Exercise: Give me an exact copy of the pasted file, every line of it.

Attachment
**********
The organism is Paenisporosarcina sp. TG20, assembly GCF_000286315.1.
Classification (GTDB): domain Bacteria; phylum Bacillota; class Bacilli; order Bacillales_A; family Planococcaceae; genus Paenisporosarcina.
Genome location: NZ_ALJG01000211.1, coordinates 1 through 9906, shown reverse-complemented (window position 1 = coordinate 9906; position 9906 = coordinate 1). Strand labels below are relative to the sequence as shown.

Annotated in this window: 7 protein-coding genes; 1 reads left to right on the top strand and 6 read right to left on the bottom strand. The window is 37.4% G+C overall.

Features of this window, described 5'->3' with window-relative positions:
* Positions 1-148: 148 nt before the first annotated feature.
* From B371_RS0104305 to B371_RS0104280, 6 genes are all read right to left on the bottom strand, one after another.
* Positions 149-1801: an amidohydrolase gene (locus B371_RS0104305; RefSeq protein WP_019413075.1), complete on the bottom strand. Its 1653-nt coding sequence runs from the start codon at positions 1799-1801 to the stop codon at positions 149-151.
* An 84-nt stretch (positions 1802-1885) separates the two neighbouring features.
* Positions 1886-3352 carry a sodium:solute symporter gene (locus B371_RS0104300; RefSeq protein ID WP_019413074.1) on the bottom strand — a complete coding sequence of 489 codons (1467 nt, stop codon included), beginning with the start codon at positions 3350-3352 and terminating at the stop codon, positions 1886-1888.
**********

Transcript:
The organism is Paenisporosarcina sp. TG20, assembly GCF_000286315.1.
Classification (GTDB): domain Bacteria; phylum Bacillota; class Bacilli; order Bacillales_A; family Planococcaceae; genus Paenisporosarcina.
Genome location: NZ_ALJG01000211.1, coordinates 1 through 9906, shown reverse-complemented (window position 1 = coordinate 9906; position 9906 = coordinate 1). Strand labels below are relative to the sequence as shown.

Annotated in this window: 7 protein-coding genes; 1 reads left to right on the top strand and 6 read right to left on the bottom strand. The window is 37.4% G+C overall.

Features of this window, described 5'->3' with window-relative positions:
* Positions 1-148: 148 nt before the first annotated feature.
* From B371_RS0104305 to B371_RS0104280, 6 genes are all read right to left on the bottom strand, one after another.
* Positions 149-1801: an amidohydrolase gene (locus B371_RS0104305; RefSeq protein WP_019413075.1), complete on the bottom strand. Its 1653-nt coding sequence runs from the start codon at positions 1799-1801 to the stop codon at positions 149-151.
* An 84-nt stretch (positions 1802-1885) separates the two neighbouring features.
* Positions 1886-3352 carry a sodium:solute symporter gene (locus B371_RS0104300; RefSeq protein ID WP_019413074.1) on the bottom strand — a complete coding sequence of 489 codons (1467 nt, stop codon included), beginning with the start codon at positions 3350-3352 and terminating at the stop codon, positions 1886-1888.